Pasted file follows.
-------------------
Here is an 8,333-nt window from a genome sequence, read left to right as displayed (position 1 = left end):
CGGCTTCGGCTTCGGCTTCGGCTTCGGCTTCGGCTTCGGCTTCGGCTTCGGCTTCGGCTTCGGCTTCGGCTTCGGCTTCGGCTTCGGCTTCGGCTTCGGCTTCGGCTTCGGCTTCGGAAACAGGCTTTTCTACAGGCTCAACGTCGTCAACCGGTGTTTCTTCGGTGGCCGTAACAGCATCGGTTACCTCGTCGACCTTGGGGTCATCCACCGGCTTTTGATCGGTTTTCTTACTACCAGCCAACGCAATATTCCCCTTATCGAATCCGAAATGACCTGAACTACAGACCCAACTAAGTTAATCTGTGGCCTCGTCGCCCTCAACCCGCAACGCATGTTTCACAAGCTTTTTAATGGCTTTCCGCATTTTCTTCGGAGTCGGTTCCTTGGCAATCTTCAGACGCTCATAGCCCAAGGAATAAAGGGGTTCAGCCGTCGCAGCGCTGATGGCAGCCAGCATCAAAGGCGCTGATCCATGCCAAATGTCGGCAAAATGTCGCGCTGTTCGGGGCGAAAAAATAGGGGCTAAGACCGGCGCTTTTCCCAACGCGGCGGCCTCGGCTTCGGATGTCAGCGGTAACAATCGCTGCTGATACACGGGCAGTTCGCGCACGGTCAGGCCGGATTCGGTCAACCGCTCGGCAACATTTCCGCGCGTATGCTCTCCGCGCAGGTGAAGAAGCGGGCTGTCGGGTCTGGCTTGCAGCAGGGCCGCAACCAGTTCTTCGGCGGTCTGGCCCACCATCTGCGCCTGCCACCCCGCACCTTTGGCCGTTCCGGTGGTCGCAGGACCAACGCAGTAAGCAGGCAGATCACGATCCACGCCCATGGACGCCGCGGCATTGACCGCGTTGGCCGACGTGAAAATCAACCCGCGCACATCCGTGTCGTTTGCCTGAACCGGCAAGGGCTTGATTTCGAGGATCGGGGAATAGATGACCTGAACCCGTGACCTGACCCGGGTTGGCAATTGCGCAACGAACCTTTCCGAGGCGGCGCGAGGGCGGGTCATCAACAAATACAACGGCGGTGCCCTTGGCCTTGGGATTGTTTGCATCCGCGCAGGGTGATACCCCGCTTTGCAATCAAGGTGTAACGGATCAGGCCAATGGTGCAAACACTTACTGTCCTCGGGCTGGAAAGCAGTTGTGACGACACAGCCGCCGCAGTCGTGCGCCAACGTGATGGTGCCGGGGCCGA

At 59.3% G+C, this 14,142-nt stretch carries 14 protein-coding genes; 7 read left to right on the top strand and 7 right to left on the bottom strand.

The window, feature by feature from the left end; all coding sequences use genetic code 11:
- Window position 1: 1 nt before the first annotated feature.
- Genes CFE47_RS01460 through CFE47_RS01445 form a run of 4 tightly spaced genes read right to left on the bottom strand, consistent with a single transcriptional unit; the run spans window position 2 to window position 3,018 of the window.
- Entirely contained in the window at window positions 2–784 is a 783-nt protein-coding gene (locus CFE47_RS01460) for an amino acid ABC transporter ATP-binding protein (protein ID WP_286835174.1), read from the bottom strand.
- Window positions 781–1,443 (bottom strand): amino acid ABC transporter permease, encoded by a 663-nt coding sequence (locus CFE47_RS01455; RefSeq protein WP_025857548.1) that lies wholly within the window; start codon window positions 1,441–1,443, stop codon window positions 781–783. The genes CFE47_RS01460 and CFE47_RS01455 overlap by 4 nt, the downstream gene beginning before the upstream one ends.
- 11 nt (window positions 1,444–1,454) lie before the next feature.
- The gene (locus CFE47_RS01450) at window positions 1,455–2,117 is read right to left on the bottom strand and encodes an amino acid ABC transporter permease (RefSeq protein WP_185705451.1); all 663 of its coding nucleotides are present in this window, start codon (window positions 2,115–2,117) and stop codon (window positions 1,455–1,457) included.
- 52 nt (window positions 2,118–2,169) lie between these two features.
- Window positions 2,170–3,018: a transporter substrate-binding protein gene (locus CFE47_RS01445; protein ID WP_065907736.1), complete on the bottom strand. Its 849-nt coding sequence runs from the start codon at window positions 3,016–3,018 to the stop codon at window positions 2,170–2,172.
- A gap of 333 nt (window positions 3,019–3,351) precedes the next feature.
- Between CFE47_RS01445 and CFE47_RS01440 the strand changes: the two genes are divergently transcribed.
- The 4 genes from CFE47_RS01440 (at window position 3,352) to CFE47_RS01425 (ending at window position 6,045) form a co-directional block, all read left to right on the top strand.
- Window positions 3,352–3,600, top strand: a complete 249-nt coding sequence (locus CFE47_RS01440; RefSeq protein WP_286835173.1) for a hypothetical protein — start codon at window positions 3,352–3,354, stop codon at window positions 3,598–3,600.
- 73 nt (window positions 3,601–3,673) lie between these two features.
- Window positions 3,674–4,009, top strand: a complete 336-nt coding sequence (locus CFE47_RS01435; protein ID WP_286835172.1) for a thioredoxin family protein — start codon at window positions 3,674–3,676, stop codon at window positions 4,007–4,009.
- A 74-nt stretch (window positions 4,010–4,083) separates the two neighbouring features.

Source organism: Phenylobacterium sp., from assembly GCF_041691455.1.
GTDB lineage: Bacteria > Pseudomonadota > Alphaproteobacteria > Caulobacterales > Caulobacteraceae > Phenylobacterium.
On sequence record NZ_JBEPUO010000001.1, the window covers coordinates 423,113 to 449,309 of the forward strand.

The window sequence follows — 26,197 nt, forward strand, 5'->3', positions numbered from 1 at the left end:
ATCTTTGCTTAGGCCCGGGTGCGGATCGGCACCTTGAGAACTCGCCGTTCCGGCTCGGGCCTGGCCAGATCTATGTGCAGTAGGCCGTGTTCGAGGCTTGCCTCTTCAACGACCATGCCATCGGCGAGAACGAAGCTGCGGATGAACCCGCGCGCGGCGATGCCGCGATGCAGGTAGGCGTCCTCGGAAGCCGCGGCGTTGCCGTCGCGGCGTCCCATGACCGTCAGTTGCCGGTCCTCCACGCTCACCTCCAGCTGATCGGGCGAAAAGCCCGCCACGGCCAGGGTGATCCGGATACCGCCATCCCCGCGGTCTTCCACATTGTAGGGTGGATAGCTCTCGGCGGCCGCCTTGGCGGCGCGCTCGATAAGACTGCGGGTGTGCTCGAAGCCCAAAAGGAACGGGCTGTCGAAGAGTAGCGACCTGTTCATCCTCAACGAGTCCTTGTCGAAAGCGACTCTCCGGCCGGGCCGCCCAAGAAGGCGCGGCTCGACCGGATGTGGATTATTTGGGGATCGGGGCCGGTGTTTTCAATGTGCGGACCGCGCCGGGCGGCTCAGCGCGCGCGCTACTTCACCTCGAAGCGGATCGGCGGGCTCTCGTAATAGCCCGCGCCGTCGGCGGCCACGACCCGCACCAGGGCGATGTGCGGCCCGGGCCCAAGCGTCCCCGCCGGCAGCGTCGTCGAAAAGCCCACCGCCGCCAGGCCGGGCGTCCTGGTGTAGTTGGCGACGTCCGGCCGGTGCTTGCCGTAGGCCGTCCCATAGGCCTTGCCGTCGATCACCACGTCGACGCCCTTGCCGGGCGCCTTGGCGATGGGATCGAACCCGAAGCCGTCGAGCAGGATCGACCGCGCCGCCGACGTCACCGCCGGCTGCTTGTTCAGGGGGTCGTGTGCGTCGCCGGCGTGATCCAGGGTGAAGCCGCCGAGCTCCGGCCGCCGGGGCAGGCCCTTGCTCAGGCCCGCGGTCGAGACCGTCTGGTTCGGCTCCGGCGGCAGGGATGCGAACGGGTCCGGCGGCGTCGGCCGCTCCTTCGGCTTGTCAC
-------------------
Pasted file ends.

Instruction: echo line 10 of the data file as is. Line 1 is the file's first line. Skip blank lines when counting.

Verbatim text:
- The gene (locus CFE47_RS01450) at window positions 1,455–2,117 is read right to left on the bottom strand and encodes an amino acid ABC transporter permease (RefSeq protein WP_185705451.1); all 663 of its coding nucleotides are present in this window, start codon (window positions 2,115–2,117) and stop codon (window positions 1,455–1,457) included.